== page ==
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Colin P said:The Pearkes is considered Arctic class 2, it not bad considering what others ships are, the Russians I think are the only ones with a Arctic class 6 or higher.
Do you think the Chinese will return? Xuě Lóng unexpectedly arrived in 1999 at the small Canadian coastal village of Tuktoyaktuk, on the Arctic Ocean.
The inability of the Canadian authorities to track the vessel stirred enough controversy that the incident is still being cited as evidence of Canadian unpreparedness to defend its northern sovereignty (wiki)
Aren't the AOPS supposed to be Arctic class 3? That would make them more amenable to ops up there than the Pearkes and her likes.
On the other hand, I am pretty confident that the Chinese will be back in the Arctic. They are building icebreakers for research right now. And BTW, the nature of oceanic surveillance is such that a ship could arrive unexpectedly in San Fransisco, or Halifax, even Quebec City today or the day after. These things are not perfect. That Chinese ship in Tuk had to go through the Bering straight and through the Beaufort sea under the nose of the Americans too.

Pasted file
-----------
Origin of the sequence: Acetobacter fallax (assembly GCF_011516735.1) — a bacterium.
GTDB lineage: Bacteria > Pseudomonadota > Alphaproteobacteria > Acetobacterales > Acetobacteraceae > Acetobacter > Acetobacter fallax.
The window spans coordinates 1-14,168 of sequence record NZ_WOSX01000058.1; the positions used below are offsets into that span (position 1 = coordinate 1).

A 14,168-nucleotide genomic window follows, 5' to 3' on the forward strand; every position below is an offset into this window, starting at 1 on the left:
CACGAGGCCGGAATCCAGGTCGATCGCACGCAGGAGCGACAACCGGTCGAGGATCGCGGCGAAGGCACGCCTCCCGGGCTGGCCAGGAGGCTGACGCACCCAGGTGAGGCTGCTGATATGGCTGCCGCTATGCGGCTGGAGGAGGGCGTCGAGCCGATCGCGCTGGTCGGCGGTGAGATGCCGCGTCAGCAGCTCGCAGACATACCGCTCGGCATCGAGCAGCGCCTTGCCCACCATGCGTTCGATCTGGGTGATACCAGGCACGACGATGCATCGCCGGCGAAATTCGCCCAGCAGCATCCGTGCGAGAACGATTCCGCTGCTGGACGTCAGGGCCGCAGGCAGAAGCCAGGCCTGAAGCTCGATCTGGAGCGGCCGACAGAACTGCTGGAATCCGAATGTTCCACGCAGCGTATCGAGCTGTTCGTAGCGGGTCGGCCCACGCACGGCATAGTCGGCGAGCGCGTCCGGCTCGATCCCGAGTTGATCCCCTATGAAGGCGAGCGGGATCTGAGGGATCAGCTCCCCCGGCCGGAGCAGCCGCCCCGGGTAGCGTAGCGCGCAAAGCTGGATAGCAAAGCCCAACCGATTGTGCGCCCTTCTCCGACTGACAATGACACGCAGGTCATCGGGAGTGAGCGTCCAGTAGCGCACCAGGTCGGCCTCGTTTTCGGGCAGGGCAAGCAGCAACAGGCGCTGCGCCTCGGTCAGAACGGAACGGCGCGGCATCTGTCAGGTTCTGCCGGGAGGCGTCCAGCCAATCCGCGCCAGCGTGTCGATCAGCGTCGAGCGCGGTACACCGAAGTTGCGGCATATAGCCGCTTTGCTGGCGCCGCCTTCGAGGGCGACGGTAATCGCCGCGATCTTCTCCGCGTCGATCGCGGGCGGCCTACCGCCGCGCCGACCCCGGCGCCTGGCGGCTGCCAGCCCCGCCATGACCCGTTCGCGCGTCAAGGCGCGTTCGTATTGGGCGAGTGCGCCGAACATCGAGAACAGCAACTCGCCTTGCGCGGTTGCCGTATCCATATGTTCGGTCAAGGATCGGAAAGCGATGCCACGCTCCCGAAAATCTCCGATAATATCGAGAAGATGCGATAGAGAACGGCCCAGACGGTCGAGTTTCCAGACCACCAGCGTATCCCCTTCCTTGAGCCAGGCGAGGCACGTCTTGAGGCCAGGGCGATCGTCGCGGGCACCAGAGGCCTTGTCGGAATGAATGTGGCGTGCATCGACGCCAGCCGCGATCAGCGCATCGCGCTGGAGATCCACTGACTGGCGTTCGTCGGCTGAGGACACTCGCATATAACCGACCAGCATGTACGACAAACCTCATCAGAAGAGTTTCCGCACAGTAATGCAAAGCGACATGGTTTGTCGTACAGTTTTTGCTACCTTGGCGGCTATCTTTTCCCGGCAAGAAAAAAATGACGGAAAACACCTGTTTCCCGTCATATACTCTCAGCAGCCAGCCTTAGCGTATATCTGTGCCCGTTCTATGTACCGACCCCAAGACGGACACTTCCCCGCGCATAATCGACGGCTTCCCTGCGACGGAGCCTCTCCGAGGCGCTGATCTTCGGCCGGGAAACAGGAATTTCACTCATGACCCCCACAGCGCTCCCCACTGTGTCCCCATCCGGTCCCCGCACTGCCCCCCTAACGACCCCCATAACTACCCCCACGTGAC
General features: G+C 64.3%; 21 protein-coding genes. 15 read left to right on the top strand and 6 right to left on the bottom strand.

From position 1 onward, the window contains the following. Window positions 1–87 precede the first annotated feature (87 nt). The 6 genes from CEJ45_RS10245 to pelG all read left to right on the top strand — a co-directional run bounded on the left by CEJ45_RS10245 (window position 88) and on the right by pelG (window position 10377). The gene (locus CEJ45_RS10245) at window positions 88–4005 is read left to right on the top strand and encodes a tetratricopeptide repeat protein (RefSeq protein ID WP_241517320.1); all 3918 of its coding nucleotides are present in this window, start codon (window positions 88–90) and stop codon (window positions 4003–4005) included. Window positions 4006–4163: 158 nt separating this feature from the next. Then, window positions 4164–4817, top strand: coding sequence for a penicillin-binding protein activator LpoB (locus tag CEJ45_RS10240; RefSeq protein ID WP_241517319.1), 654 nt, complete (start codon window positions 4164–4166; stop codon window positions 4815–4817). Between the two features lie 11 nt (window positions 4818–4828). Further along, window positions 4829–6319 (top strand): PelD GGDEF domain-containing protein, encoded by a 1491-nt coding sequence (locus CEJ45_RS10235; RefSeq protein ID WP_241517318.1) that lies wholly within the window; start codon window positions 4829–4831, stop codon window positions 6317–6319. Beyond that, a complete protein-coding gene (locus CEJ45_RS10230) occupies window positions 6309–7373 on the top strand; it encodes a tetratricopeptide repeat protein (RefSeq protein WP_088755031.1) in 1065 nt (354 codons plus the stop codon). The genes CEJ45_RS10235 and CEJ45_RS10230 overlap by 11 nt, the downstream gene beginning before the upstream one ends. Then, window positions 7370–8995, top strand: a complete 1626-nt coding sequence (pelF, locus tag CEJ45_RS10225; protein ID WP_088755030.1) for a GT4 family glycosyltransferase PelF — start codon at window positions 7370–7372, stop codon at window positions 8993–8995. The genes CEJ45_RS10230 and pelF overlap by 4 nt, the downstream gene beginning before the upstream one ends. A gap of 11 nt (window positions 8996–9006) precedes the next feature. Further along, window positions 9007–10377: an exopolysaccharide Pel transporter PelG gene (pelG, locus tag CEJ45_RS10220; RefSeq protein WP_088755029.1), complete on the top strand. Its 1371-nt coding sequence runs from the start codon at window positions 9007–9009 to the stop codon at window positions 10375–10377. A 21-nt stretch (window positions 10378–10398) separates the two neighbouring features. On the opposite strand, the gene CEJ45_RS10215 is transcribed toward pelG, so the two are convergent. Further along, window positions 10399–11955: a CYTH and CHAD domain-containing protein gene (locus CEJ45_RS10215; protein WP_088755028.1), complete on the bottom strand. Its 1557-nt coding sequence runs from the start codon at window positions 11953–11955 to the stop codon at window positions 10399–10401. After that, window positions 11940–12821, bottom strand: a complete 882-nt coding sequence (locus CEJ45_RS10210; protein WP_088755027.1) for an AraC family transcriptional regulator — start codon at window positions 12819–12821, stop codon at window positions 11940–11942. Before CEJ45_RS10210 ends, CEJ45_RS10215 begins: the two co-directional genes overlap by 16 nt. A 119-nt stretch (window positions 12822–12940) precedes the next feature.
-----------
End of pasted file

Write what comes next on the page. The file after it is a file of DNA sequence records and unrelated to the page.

In view of the potential natural resources up in the Arctic ocean and under it, the Chinese cannot afford to admit other nations' claims of sovereignty over the actual Arctic ocean and deprive themselves of potential exploitation (particularly fishing) if these waters become navigable. So I have no doubt they will be back up there again.
That is why the largest part of the Arctic program of DND is oriented towards detection, with the Arctic surveillance network at its heart. Moreover, since 1999, we (Canada) have put Radarsat 2 in orbit. While it is a commercial endeavour of the Space Agency, the ops centre has a permanent RCAF cell to use it for surveillance of the territory, and particularly the Arctic (and to vet "commercial" requests to make sure we are not asked to provide "intelligence" to foreign nations or belligerents).